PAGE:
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> Rae,
> Thanks for picking this thread back up.
> When thinking of language variety or dialect (not "accent"), I think 
> it is important to make a distinction between the rule-governed nature

> of a variety of language and its social, political and economic 
> status. This distinction is suggested by the quote from McClendon 
> below. He points out that "Black English" (note that not all Black 
> people speak this variety, and persons who would not be considered 
> black do, in fact, speak this variety) has features he likes, but that

> speaking it can lead to being discriminated against.
> That is, because the language is low status, those who speak it may be

> treated as low status, denied access to full participation in our 
> society, and judged inferior in some way. So, while so-called Black 
> English is as legitimate a variety of  language as any other in terms 
> syntax, phonology, morphology, etc. it is not considered legitimate by

> most in dominate positions in our society. This is a social judgement,

> not a linguistic one. Few, if any, linguists would say that Standard 
> American English is "better" linguistically than Black English. Why,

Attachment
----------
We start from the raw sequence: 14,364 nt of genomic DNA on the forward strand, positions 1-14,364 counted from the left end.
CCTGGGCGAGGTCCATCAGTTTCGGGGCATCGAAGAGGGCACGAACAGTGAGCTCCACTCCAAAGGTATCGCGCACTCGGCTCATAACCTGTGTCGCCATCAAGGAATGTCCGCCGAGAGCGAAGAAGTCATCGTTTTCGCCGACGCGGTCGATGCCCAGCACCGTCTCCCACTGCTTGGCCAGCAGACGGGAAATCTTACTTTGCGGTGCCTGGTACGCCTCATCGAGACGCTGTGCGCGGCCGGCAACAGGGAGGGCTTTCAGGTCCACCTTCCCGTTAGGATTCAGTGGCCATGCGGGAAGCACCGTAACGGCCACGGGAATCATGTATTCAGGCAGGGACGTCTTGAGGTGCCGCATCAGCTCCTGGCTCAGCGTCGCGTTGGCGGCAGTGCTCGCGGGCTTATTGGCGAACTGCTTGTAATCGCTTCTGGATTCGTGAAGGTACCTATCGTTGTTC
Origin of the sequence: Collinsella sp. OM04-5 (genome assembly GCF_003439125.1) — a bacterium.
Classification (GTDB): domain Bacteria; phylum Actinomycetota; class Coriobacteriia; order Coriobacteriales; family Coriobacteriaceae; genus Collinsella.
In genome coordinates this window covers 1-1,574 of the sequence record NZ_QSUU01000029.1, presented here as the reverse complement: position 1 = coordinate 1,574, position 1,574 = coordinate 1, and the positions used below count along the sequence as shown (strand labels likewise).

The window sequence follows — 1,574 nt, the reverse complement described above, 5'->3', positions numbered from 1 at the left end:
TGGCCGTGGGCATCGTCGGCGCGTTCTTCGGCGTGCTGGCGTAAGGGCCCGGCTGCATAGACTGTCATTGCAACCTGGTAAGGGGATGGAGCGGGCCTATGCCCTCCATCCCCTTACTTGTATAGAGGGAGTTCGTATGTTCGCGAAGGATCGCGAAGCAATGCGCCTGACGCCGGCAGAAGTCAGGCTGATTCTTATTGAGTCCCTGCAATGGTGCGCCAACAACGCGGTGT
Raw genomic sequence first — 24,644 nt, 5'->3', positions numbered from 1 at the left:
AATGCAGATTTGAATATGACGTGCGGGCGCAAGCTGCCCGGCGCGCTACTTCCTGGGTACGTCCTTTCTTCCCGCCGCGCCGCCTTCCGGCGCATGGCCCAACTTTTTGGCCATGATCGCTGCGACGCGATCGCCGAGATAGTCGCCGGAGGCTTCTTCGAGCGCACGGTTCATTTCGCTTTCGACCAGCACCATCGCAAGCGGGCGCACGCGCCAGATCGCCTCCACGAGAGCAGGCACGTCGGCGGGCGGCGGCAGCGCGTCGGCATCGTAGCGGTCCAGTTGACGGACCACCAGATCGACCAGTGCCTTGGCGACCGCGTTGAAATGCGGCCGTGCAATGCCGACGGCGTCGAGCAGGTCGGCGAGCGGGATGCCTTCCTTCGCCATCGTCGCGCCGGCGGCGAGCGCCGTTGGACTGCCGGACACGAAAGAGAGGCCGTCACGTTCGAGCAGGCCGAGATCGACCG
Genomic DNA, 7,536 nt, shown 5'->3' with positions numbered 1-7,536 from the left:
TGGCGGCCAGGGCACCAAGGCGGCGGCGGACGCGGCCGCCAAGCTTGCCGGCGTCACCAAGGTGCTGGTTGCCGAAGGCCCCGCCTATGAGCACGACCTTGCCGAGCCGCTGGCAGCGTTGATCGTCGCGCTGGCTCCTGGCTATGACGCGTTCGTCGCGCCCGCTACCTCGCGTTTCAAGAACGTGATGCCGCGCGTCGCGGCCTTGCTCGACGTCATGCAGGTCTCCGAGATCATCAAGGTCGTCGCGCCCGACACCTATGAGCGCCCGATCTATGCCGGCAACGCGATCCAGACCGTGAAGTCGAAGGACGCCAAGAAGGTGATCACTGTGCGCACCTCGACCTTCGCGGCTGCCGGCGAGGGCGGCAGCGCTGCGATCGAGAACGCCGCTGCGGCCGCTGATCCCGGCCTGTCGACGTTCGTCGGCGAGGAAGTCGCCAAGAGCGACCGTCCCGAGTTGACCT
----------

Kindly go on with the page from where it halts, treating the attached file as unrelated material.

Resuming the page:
> indeed, should we even use dualisms of "better and worse", "correct 
> and incorrect" when thinking about language? Is green "better" than 
> orange? Is a chicken an incorrect variety of bird because it does not 
> fly?
>
> So, I would ask Mr McClendon, "better" for what? Better grammatically?

> Linguistic evidence doesn't support that claim. Better in terms of 
> having access to power? I would agree. But at what price to these 
> speakers do we seek to change their ways of speaking to be like the 
> standard?
>
> So, when we as educators attempt to  "improve" our students'
> dialects, we need to be aware that we are not teaching "correct"
> English, but rather, "conventional" and "codified" English that 
> reflects the ways of speaking of those who do the codifying.
> Nic
>
>
>> Our College recently invited writer, diversity trainer and talk show 
>> host Garrard McClendon to speak on his new book "Ax or Ask? The 
>> African American Guide to Better English."  Our student newspaper ran

>> an article on McClendon.  He is quoted as saying, "I love Black 
>> English, it's comfortable, rhythmic, but use it all the time and you 
>> can be discriminated against. Sometimes we blame things on color, 
>> when it could be dialect."  He reminded the audience that there is no

>> such word as "squoze" or "irregardless."  In addition to his book, 
>> McClendon has created a website blackenglish.com to further educate 
>> African Americans.
>>
>> I, myself, have not reviewed his book; and I have briefly visited his

>> website.  You may find one or both helpful.
>>
>>
>>
>> Rae M. Maslana, M.Ed., NCC, LPC
>> Certified Learning Center Leadership Professional - Level 4 College 
>> of DuPage Coordinator, Tutoring Services Academic Support Center, IC 
>> 3040
>> (630) 942-3681
>> and
>> C.O.D. Counselor
>> (630) 942-4804 - Westmont Center
>> (630)942-4603 - Addison Center
>>
>> Our lives begin to end the day we become silent about things that 
>> matter.
>> -- Dr. Martin Luther King, Jr.